How is “FOB” used in shipping documents?
The term “FOB” is used in four different ways when it comes to freight shipping. These include:
- FOB [place of origin], Freight Collect
- FOB [place of origin], Freight Prepaid
- FOB [place of destination], Freight Collect
- FOB [place of destination], Freight Prepaid
To understand each designation, we must first understand the difference between place of origin and place of destination and freight collect vs. freight prepaid. The first part of the designation determines where the buyer assumes title of the goods and the risk of damage from the seller (either at the moment the carrier picks the goods up for delivery or at the time of actual delivery). The second part indicates responsibility for freight charges. “Prepaid” means the seller has paid the freight; “collect” indicates the buyer is responsible for payment.
Place of Origin vs. Place of Destination:
Place of origin means the buyer assumes ownership of the shipment the moment the carrier picks up and signs the bill of lading while place of destination means the seller retains ownership and control of the goods until they are delivered. By denoting who “owns” the shipment, there is no ambiguity in responsibility of shipment.
Freight Collect vs. Freight Prepaid:
Freight collect means the person receiving the shipment is responsible for all freight charges. They also assume all risks and are responsible for filing claims in the case of loss or damage.
Freight prepaid is the opposite. The shipper accepts responsibility for all freight charges and risks.
FOB, or freeboard, is a term used in international trade to indicate the responsibility and ownership of goods during transportation. It is mainly used for goods transported by water, as it is cost-effective and has greater capacity. FOB deliveries are often mistaken for free, but they are not free and are based on factors such as weight, cubic feet (CBM), volume, and fuel distance.
Another concept around FOB and FOB delivery is the FOB delivery point, which signifies that ownership and responsibility are transferred from seller to buyer. This point is also considered the load on the vehicle used for transport. The seller has no commitment to the goods once they are transferred to the carrier or forwarding company. The new owner of the goods is responsible for the actions along the supply chain until they reach the endpoint.
The FOB delivery point is widely used in international trade, and it is accepted that the seller has fulfilled their duty by handing over the goods to the buyer. They are responsible for their preservation and shipping costs. The legal title of the goods is also on the FOB delivery point, and the seller has no obligation to complete their task once the goods are transferred to the carrier or forwarding company.
In conclusion, FOB is a crucial term in international trade, indicating the responsibility and ownership of goods during transportation. It is important to note that FOB delivery points are not always located in the opposite shore country, and the new owner's responsibility extends throughout the supply chain.
FOB Origin and FOB Destination are two terms often misunderstood in the logistics industry. FOB Origin indicates that the seller transfers ownership and responsibility to the buyer as soon as the goods are loaded onto the transport vehicle, with shipping fees to be paid to freight forwarders or carrier companies. This relief for the seller is not provided for the buyer.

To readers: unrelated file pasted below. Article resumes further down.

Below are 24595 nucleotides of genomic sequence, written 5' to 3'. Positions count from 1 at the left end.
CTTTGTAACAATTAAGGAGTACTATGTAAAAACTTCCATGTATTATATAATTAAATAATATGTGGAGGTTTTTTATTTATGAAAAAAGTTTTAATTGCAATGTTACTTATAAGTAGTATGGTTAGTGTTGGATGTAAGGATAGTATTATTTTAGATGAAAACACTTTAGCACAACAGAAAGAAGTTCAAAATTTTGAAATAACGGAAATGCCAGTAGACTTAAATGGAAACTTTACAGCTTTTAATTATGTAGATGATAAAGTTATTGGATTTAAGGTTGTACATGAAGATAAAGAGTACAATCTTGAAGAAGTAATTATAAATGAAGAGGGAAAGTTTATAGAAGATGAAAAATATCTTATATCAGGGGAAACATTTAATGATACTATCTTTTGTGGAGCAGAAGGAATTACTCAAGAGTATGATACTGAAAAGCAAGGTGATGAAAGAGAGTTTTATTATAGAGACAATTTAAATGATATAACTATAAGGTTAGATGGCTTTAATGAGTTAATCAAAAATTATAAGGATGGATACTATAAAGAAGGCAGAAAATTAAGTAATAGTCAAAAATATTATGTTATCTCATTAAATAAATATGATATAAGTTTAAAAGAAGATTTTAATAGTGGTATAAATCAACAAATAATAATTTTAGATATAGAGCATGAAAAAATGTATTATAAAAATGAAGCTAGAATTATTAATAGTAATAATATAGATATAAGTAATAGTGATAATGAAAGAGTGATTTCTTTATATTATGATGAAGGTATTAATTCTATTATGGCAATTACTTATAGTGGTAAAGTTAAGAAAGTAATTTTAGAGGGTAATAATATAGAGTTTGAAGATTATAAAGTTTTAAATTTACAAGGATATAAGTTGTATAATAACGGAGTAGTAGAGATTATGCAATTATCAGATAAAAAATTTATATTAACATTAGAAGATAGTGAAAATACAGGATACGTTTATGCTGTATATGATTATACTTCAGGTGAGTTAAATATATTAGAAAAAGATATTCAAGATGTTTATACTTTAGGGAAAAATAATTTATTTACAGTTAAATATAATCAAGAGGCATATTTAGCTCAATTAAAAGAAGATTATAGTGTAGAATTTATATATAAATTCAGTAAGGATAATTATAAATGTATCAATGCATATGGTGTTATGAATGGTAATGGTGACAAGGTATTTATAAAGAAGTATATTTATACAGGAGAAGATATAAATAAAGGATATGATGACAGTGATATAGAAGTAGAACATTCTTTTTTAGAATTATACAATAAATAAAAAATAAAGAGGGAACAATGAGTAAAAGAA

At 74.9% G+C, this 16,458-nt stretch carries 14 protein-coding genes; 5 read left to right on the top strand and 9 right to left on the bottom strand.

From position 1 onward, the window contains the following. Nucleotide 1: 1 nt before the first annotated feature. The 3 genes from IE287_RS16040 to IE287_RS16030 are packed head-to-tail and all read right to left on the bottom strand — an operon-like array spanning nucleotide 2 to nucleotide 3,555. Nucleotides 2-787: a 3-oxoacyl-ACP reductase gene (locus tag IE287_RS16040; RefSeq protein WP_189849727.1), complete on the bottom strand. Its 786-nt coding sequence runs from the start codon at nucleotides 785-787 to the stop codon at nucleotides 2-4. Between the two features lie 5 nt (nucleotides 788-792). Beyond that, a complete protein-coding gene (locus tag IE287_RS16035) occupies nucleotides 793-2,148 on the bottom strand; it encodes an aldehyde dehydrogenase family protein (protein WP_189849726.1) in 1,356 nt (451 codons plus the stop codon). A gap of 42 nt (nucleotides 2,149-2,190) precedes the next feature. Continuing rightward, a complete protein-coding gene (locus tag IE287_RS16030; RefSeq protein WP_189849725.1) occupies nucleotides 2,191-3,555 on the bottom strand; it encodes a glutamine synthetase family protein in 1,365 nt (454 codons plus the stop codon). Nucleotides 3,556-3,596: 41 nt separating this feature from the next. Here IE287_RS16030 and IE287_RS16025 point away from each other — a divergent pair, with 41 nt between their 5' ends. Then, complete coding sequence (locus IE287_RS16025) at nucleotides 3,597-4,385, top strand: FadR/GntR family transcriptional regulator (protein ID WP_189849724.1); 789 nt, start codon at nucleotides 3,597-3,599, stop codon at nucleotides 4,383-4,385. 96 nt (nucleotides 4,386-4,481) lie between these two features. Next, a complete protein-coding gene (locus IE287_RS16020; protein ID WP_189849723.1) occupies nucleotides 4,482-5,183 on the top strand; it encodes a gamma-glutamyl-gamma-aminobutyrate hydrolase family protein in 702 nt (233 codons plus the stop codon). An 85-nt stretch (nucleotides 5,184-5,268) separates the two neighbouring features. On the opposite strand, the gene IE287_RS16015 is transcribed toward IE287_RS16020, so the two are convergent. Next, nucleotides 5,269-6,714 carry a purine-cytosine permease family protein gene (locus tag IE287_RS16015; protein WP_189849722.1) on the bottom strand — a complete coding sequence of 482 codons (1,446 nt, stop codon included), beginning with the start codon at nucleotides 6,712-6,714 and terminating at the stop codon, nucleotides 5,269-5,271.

FOB Destination has a slightly different policy regarding the transfer of responsibility and ownership of goods from one person to another. The buyer has greater guarantee and peace of mind as they only have to take care of the shipment when they are already with them. Shipping costs and any damages incurred are at the seller's expense. FOB Destination poses a greater risk to the seller because it may suffer greater losses if something happens along the way with the goods.
When FOB (Free on Board) is indicated, there are many other names that need to be checked to make sure they are listed. The documentation should be reviewed by a specialist because the ordinary buyer can be misled. Some basic terms that any international trade participant would be familiar with include FOB Origin, prepaid goods, freight collection, prepaid, and refund shipping, FOB Destination, collecting goods, prepaid, and refund fees, and FOB Destination, pickup, and clearance.
Transport documentation is important when moving consignments from one side to another. It is good to have familiar persons with the term FOB in all its forms, especially buyers in the event of damage to transport. To avoid problems, it would be beneficial for buyers to be more trained with the markings on the cargo board, which will be of great help in the case of delivery of damaged goods that can be refused acceptance by the docks.
Why does FOB matter?
FOB is important for a number of reasons, but most importantly, shippers and carriers need to understand FOB designations in damage situations. Some receiving docks will refuse delivery of obviously damaged goods, rather than accept with a damage notation for future claim against the carrier. However, a shipment designated FOB Origin technically belongs to the buyer/consignee at the time that it is shipped. So, the consignee would be refusing delivery of goods it legally owns and bears the risk for. The seller has no legal reason to accept those goods back and the return shipment could possibly result in additional damages.